Lorry standards to keep us safe

Healthy Streets are streets with minimal road danger. That’s because a key barrier to more walking and cycling is fear of collisions. And the most dangerous vehicles on our roads are HGVs which are involved in 50% of cyclist road deaths and 20% of pedestrian deaths, even though they account for just 4% of the mileage on London roads. This danger can be minimized by adhering to newly developed standards which can be propagated by boroughs using procurement policies.

Transport for London (TfL), with support from the London Cycling Campaign, Living Streets and other charities, as well as the construction and haulage industries, has introduced three key safety standards designed to reduce danger from lorries. They are known by their acronyms:

FORS – Fleet Operators Recognition Scheme

FORS has 3 grades – Bronze, Silver, Gold, which evaluate the vehicle safety features, such as sideguards, mirrors, cameras and alert systems, an operator uses as well as the type of training given to drivers. The Silver standard is specified in many procurement terms, including those of TfL and several London boroughs, and has been adopted by many firms working in London. To meet the Silver standard all drivers need to complete the Safer Urban Driving (SUD) module that requires on-bike practical experience.

Lorry drivers attending a Safer Urban Driving training session to meet FORS Silver requirements.

CLOCS – Construction Logistics and Community Safety

An industry developed standard that incorporates FORS Silver grade (see above) for both vehicle safety features and driver training as well as procedures that minimize work related road risk outside construction sites, such as provision of marshals outside sites, and agreement with local authorities on suitable access routes and waiting areas.

CLOCS worksite with marshals and CLOCS signage

DVS – Direct Vision Standard

Developed by TfL and the industry in cooperation with universities, the standard seeks to minimize the so called ‘blind spots’ on lorries that are routinely blamed for causing collisions. Conventional lorries have high driver cabs with poor direct vision (through the cab windows) that forces the driver to constantly look at six separate mirrors to see pedestrians and other road users. As can be seen on almost all of London’s refuse lorries good direct driver vision can be achieved. The DVS standard defines the parameters of good vision and grades lorries from zero (poor) to five star (good). As of 2021, TfL requires lorries working in London to be one star graded or include ‘mitigating measures’ include a camera and an alert system. The London standard will rise to three stars in 2024. A similar standard has been adopted by the European Union with all new lorries, made in the EU, obliged to meet the new vision requirements by 2029.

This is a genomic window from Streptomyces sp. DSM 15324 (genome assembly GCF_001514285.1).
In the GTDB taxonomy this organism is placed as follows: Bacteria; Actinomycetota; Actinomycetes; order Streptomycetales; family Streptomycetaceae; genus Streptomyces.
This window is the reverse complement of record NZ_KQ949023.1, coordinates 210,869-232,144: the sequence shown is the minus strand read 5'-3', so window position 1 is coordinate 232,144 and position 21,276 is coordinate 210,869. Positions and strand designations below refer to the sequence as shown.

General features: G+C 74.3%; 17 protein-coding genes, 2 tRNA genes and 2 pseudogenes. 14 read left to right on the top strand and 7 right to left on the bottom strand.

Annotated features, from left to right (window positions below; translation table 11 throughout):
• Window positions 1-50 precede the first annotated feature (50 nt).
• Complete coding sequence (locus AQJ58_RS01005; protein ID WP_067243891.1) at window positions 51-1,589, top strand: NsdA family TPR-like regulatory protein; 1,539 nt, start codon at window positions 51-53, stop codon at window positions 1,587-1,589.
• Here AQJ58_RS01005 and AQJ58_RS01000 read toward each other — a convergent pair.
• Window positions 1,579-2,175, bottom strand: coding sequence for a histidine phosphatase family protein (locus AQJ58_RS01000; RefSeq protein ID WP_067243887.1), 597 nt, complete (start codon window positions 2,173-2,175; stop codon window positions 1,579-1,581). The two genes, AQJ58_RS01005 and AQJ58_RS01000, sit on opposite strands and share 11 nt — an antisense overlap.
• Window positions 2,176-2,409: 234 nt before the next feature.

Two five star DVS lorries working in central London

Promoting and enforcing the new lorry standards

London’s local authorities (32 boroughs plus the City of London) have both buying power and planning power. Transport for London, and several boroughs, already require contractors and sub-contractors to follow the CLOCS, FORS and DVS standards as part of their terms for procurement (purchasing of services).

This has encouraged major lorry operators in London like Veolia, McGee, Mace and Tarmac to adhere to both CLOCS and FORS standards and order lorries that, in some cases, achieve DVS five star ratings. One consequence of meeting safety standards, using new technologies and following checks and training procedures is that companies find their drivers are involved in fewer collisions which saves time and money, as well as avoiding tragedies.

The current minimum London-wide requirement for lorries is that they have a full set of mirrors, sideguards and meet the one star DVS standard (or include the required mitigating measures). This helps keep more dangerous lorries off our roads but does not deter less diligent operators.

Were all London boroughs to follow the example of TfL, Camden, City, Hackney and Croydon and have procurement terms that specify CLOCS, FORS and DVS standards all firms tendering for council or TfL contracts would be motivated to improve their performance and reduce road danger.

Tom Bogdanowicz

Tom Bogdanowicz

Senior Policy and Development Officer, London Cycling Campaign

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